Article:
60. The banks are mostly sensitive to retail funding risk, i.e., deposit withdrawals from residents and nonresidents. Scenario 2(B) assumes (irrespective of the currency of denomination and maturity of these deposits) withdrawal of 30 percent of residents deposits, 80 percent of nonresidents deposits, including foreign bank deposits and 100 percent of domestic interbank deposits. This scenario uses 5 day withdrawal period and is based on shock which is higher than the largest withdrawal of deposits observed in the last decade. It was found that 12 banks might need additional liquidity support in FX, while only one bank would fail under GEL liquidity shock. It should be noted, that taking into account total liquidity, only six banks would fail (i.e., liquidity shortages in FX would be offset by liquidity in GEL).

61. Overall, individual bank liquidity ST results suggest that while banks can withstand relatively high liquidity shocks, some of them face challenges to maintaining positive cash flows in foreign currencies during extreme adverse bank run scenarios. The most severe impact comes from the withdrawal of wholesale and retail funding in foreign currency: one systemically important bank and several small banks need additional liquidity support. The exercise suggests that foreign currency funding risks need to be monitored closely and NBG should continue its “larization” policy.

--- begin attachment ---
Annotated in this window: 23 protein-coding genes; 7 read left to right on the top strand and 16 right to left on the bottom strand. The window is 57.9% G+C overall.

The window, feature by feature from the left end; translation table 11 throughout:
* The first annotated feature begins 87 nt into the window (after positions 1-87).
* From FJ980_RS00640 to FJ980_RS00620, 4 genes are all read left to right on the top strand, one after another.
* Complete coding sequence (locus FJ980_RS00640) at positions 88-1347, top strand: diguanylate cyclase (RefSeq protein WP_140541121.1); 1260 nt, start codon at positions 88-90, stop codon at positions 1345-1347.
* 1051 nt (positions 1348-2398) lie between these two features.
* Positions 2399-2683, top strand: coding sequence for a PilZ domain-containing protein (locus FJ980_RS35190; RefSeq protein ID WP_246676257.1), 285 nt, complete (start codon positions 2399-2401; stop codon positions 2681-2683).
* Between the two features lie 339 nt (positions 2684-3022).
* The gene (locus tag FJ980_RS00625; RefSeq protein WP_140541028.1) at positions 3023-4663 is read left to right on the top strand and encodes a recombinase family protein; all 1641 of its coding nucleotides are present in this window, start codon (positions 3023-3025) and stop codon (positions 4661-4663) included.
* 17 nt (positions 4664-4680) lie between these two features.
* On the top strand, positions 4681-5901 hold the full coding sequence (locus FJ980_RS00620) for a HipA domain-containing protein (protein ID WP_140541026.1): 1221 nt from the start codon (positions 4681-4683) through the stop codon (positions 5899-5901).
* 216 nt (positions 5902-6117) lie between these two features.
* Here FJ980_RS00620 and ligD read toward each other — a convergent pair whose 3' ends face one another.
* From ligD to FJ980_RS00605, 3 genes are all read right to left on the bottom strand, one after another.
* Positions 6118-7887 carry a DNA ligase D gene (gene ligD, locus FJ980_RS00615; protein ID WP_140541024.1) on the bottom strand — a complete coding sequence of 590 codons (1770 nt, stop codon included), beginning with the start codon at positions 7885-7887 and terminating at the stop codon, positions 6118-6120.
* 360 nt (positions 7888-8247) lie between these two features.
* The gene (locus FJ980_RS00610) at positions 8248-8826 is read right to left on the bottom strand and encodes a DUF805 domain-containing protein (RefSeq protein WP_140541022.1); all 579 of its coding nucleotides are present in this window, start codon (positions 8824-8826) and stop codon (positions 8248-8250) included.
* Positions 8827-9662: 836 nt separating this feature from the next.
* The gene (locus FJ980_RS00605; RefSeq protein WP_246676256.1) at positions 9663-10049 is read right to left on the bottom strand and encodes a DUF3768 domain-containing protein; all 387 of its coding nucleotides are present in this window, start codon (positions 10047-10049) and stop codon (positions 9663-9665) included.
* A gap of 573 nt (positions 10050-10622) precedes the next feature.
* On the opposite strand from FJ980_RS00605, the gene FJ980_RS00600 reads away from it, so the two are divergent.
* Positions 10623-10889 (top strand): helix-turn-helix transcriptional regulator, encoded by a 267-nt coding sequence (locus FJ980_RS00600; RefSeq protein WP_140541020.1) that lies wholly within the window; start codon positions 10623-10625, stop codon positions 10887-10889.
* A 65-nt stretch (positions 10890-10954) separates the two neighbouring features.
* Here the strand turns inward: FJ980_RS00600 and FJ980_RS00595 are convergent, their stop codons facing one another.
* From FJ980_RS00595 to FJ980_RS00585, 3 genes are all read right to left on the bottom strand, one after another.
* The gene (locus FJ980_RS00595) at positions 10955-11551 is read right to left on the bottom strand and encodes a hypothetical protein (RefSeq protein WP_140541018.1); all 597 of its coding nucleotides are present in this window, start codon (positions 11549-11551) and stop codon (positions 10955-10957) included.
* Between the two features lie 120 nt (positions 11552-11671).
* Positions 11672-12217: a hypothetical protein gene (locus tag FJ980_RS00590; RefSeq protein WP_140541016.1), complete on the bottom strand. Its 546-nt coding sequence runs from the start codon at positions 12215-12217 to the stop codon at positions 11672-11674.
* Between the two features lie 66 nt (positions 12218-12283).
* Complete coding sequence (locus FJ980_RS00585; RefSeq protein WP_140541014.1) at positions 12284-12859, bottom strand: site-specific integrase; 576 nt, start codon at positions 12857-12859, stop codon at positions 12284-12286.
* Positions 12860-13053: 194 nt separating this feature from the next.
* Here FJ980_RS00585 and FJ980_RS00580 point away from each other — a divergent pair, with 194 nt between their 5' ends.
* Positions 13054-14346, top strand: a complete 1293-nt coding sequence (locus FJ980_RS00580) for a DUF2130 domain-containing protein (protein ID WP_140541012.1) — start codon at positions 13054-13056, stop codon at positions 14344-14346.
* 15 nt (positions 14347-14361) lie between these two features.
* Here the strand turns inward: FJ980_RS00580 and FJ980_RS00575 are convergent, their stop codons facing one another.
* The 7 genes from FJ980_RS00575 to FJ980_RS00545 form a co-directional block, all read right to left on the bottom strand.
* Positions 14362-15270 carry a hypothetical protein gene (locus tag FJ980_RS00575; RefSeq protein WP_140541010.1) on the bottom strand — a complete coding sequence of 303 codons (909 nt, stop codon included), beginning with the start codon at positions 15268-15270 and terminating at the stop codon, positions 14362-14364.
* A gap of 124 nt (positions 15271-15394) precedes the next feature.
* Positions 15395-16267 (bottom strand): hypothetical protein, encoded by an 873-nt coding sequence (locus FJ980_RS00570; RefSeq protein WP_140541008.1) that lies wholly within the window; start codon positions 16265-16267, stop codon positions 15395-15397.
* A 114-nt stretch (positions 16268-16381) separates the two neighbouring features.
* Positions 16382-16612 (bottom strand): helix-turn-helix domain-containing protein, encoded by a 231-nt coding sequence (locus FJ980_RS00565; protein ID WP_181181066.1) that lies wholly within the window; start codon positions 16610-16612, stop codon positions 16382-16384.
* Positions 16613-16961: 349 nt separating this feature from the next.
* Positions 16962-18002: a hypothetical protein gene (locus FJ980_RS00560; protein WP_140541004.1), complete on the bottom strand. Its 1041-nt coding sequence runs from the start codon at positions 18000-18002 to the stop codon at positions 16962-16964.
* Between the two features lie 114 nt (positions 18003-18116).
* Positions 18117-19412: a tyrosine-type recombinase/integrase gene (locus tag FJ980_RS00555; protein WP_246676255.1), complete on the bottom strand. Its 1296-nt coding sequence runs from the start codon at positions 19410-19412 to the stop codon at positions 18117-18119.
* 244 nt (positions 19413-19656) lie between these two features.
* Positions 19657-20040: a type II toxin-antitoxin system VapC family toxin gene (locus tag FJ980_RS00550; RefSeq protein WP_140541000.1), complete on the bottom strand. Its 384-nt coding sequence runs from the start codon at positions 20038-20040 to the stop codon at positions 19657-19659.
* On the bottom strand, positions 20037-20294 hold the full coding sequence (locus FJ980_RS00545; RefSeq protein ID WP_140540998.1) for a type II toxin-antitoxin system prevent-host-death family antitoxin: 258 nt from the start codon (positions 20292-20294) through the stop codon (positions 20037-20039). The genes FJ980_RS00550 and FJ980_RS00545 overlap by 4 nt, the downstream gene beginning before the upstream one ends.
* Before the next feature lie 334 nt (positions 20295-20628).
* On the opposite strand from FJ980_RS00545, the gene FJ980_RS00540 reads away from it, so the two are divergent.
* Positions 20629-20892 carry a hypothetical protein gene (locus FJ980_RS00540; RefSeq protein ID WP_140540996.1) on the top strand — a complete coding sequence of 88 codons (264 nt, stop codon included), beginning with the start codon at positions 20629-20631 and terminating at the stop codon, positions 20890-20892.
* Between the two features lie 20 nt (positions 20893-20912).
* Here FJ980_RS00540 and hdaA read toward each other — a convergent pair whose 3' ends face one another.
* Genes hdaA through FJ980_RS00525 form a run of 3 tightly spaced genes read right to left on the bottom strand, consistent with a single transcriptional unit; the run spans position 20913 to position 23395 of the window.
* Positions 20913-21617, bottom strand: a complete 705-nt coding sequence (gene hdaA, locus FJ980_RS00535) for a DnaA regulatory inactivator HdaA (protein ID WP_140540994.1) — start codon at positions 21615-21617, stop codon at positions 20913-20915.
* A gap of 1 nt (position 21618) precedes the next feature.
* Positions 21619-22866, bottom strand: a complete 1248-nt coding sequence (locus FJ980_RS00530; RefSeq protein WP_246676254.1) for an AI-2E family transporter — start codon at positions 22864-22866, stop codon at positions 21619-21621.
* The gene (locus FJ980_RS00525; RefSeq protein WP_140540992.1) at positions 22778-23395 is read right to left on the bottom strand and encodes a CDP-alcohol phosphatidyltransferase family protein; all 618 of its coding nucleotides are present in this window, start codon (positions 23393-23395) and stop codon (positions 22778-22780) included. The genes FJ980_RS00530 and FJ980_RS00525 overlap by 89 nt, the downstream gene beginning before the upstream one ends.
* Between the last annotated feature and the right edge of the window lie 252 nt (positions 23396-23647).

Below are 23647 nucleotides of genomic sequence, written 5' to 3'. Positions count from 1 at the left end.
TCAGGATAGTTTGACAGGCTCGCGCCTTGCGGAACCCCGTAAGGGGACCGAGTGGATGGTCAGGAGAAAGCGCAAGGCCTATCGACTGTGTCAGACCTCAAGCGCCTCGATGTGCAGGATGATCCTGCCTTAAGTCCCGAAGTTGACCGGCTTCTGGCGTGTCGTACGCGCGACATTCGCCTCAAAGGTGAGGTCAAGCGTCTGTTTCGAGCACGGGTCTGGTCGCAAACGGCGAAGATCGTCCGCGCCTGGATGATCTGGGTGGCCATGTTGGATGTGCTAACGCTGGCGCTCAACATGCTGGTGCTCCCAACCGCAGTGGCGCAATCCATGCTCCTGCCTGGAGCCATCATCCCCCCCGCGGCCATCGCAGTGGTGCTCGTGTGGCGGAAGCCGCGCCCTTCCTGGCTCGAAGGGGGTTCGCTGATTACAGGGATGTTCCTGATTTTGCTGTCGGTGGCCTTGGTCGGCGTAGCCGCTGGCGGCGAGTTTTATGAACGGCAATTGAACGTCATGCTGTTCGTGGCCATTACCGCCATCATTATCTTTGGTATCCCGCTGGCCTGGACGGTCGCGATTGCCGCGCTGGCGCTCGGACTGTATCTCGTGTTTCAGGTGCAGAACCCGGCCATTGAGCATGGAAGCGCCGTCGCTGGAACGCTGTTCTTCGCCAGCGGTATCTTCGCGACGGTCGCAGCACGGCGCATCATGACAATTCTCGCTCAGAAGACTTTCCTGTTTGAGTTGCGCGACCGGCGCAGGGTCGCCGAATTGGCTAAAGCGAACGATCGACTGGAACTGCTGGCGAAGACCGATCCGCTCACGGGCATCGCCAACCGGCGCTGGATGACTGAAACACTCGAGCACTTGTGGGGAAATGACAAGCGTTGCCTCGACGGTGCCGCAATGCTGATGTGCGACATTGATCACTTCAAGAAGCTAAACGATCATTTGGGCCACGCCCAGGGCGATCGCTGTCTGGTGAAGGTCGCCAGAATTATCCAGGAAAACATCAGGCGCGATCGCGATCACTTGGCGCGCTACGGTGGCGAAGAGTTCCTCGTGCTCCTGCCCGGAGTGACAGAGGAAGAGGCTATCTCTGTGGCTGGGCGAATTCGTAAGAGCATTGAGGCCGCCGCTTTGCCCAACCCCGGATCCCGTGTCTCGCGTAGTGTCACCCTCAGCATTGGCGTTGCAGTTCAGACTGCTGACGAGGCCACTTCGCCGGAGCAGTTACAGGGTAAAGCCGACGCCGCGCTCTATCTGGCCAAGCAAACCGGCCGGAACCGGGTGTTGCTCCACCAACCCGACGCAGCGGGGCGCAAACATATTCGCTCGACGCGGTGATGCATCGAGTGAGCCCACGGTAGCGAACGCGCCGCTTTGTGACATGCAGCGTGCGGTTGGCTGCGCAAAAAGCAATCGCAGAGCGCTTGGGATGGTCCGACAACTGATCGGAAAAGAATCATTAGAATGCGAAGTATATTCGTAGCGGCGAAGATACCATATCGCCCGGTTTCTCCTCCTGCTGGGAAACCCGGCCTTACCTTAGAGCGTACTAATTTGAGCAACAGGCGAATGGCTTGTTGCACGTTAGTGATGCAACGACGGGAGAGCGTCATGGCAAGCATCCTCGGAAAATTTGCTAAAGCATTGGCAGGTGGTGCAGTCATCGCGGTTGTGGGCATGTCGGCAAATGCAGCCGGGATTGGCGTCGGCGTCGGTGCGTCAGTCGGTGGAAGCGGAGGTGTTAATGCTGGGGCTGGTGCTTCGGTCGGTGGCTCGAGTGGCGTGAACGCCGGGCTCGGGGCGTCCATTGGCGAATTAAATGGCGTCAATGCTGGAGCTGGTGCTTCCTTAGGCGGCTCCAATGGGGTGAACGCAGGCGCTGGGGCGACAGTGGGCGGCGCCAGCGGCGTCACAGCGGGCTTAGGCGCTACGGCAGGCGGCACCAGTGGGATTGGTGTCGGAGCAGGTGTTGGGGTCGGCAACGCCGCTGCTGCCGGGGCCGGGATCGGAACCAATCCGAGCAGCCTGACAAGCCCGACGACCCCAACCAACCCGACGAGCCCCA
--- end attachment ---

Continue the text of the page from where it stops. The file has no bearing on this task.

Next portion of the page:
62. Only in the most extreme cases, banks do not meet LCR requirement (100 percent) after stress. In addition to simple cash–flow-based liquidity metrics, STs were based on LCR as defined by Basel III regulatory standards. While these are not yet required in Georgia, data availability allowed for LCR calculation before and after stress. Results are summarized in Figure 25.

Figure 25.
Figure 25.

Georgia: Liquidity Coverage Ratio (LCR): Before and After Stress

Citation: IMF Staff Country Reports 2015, 007; 10.5089/9781498306591.002.A001

Figure 26.
Figure 26.

Georgia: Interbank Market Network

Citation: IMF Staff Country Reports 2015, 007; 10.5089/9781498306591.002.A001

Source: NBG calculations